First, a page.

Nowadays it seems to be the economists who are obsessed with the short term

The relationship between economists and politicians is often strained. It’s easy to think that economists are taking a detached view of public policy and its long term effects, while politicians simply jockey for advantage at the next election. But, strangely, that doesn’t seem to be the pattern right now. It’s the politicians who are urging short term pain for long term gain, while the economists say it can all be left for another day. It is the politicians who have a better grip on reality.

The nature of the relationship between political leaders and economists has changed as economics has evolved. I think it was President Truman in the late 1940s who said he wanted to find a one-handed economist, so fed up was he with his economic advisers saying: “One the one hand this, but on the other hand that”. He wouldn’t have that problem today: there is no species of public policy commentator that is more one-handed than an economist nowadays, so confident do they seem about what they are saying.

In the late 20th century supply-side economics took hold, after the economic traumas and stagflation of the 1970s. This held that the route to economic success was in making sure that markets worked efficiently and government expenditure kept on a tight reign. Economists bewailed the fact that their advice was so often ignored by politicians, who found their prescriptions unpalatable. Only the unelected President Pinochet seemed to take economists at their word, as he implemented a series of reforms in Chile. The expression “politically impossible” was frequently used in discussions of economics. In fact politicians, starting with Britain’s Margaret Thatcher, largely implemented the supply-side economists’ advice, but this was only really acknowledged by most economists after the event.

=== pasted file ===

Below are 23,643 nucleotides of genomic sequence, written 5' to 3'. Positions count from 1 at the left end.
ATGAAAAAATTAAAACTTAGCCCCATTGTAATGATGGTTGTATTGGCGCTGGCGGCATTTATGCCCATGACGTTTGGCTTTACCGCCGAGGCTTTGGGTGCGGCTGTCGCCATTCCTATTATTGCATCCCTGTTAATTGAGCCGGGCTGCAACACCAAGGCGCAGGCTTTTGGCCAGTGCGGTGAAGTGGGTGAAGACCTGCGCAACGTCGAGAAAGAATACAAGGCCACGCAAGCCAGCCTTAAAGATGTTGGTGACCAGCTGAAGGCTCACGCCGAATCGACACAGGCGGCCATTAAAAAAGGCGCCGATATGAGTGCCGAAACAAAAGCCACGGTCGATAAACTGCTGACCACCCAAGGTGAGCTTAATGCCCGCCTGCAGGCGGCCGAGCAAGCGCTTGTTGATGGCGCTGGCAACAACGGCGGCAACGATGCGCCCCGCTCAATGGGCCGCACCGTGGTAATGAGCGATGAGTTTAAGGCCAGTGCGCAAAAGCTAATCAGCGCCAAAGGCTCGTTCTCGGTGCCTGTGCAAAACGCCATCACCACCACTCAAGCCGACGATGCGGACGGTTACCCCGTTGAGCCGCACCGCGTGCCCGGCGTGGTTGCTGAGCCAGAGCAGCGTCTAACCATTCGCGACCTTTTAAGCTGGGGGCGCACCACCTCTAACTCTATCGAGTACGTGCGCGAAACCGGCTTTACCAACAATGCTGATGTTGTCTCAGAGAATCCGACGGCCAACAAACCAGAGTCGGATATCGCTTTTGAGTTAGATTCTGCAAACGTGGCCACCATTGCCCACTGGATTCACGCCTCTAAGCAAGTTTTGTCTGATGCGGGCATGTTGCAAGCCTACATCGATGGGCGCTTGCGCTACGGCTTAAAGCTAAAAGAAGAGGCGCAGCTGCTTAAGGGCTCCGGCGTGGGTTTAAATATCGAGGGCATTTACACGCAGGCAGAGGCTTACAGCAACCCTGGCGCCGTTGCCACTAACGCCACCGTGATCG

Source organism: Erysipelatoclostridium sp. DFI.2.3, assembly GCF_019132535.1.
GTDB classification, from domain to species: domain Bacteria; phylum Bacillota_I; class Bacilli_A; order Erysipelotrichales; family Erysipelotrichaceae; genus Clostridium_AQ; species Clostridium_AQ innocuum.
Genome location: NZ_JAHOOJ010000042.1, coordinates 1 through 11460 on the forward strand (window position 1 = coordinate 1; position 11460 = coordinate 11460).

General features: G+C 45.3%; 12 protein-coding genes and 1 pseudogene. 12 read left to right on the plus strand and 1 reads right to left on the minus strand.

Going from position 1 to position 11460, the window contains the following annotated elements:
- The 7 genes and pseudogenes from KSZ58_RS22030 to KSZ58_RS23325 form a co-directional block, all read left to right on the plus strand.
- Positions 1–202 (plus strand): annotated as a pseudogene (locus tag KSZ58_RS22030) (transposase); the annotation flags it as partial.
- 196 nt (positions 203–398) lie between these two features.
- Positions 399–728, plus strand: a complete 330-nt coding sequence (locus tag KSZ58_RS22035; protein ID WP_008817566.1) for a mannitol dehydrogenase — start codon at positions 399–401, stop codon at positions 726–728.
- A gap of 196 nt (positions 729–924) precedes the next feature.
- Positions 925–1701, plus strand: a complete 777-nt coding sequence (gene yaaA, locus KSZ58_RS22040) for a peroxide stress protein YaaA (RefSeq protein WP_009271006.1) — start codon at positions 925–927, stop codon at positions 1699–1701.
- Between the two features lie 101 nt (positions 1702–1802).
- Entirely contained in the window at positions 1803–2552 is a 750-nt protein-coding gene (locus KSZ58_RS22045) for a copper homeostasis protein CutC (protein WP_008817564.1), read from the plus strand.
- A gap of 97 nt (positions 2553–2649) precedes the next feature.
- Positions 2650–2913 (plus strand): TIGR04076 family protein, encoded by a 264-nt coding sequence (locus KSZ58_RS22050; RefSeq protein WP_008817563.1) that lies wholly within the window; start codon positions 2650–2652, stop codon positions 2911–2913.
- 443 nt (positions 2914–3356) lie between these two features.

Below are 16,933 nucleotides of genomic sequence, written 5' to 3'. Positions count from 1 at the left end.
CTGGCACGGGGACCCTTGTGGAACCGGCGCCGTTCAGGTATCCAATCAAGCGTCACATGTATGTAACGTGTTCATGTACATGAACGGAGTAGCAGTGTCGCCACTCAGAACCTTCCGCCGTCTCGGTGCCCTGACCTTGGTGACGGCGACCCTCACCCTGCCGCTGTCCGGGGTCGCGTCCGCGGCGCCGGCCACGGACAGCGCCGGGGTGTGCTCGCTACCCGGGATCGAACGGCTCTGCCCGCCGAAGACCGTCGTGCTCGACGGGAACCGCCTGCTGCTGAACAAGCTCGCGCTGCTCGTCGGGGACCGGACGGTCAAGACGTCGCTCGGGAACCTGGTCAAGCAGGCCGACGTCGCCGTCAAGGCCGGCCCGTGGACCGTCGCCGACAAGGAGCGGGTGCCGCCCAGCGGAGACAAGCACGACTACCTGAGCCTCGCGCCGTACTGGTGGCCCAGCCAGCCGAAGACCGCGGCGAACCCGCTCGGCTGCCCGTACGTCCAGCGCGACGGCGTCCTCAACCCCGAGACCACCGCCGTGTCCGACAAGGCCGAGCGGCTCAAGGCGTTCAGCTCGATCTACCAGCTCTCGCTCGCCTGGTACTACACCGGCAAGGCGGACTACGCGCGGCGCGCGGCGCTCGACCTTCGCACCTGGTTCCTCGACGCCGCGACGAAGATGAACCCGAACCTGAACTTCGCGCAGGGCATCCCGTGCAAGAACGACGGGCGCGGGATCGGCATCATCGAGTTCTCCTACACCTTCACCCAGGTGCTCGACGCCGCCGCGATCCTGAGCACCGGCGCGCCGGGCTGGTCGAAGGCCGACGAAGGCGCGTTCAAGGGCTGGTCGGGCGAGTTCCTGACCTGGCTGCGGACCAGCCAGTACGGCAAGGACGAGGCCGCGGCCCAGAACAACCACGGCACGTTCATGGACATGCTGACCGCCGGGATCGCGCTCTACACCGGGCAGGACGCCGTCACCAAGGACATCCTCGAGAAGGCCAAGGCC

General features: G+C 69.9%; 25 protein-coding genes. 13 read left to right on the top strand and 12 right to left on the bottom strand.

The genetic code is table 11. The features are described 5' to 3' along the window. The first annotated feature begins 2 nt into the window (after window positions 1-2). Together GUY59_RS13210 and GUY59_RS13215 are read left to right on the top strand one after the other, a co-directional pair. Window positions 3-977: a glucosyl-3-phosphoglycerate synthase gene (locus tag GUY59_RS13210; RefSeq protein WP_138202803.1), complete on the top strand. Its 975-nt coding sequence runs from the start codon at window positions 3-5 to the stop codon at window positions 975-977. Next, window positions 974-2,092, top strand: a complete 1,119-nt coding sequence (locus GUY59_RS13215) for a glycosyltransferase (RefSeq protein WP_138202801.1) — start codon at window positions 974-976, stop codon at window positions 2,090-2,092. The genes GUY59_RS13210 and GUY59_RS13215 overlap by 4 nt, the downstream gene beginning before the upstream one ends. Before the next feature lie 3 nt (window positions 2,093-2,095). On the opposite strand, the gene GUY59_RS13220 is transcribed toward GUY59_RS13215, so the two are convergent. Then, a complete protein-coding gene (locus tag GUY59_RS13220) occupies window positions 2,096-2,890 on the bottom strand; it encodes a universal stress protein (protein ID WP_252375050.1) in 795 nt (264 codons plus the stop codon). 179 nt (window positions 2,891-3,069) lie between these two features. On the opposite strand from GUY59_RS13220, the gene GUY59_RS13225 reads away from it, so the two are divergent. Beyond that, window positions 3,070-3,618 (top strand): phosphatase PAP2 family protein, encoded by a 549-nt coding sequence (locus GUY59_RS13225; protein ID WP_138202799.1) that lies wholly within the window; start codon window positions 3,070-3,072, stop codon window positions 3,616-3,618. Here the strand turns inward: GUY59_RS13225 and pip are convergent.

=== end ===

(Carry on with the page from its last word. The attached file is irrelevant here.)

But things seem to have moved on again. Politicians in Europe, including Britain, are grappling with the size of government in the wider economy, and pushing ahead with supply side reforms. This is hard political work, with scant reward on offer at the ballot box. But do politicians get credit from professional economists? Not a bit of it. Instead austerity policies are blamed for anaemic growth and high unemployment. Scarcely a day goes by without some economist, like Paul Krugman, Martin Wolf or Samuel Brittan thundering away that all this is foolish and bound to end badly: looser fiscal and monetary policies are needed, and the problems of government deficits can be sorted out another day.

What accounts for this? It is tempting to conclude that there is simply a time lag in economic thinking between the academics and the politicians. In academic circles the supply-side mania has run its course. It was always incomplete, and too often, not least during the great economic crisis of 2007-09, it had very little of value to say. Neo-Keynesianism had taken hold, with an updated series of macroeconomic models designed to deal with the issues that arose in the 1970s. The politicians, perhaps, haven’t moved on.

But I think there is a different explanation. It is that the politicians are much more aware of what is really happening in our economies, and the changes that are needed, while the macroeconomists are blinded by their use of aggregate statistics. The politicians can see that there are some fundamental problems with the way their economies are functioning, especially here in Europe. The first problem is that the state has become too large and inefficient. A second is that the progressive aging of populations is progressively weakening economies. A third is that globalisation has changed the rules of economic management. I could add a fourth issue, which is that the world’s financial systems have become dysfunctional, except that I think this is confusing politicians and economists alike, and is not a driver of tension between the two.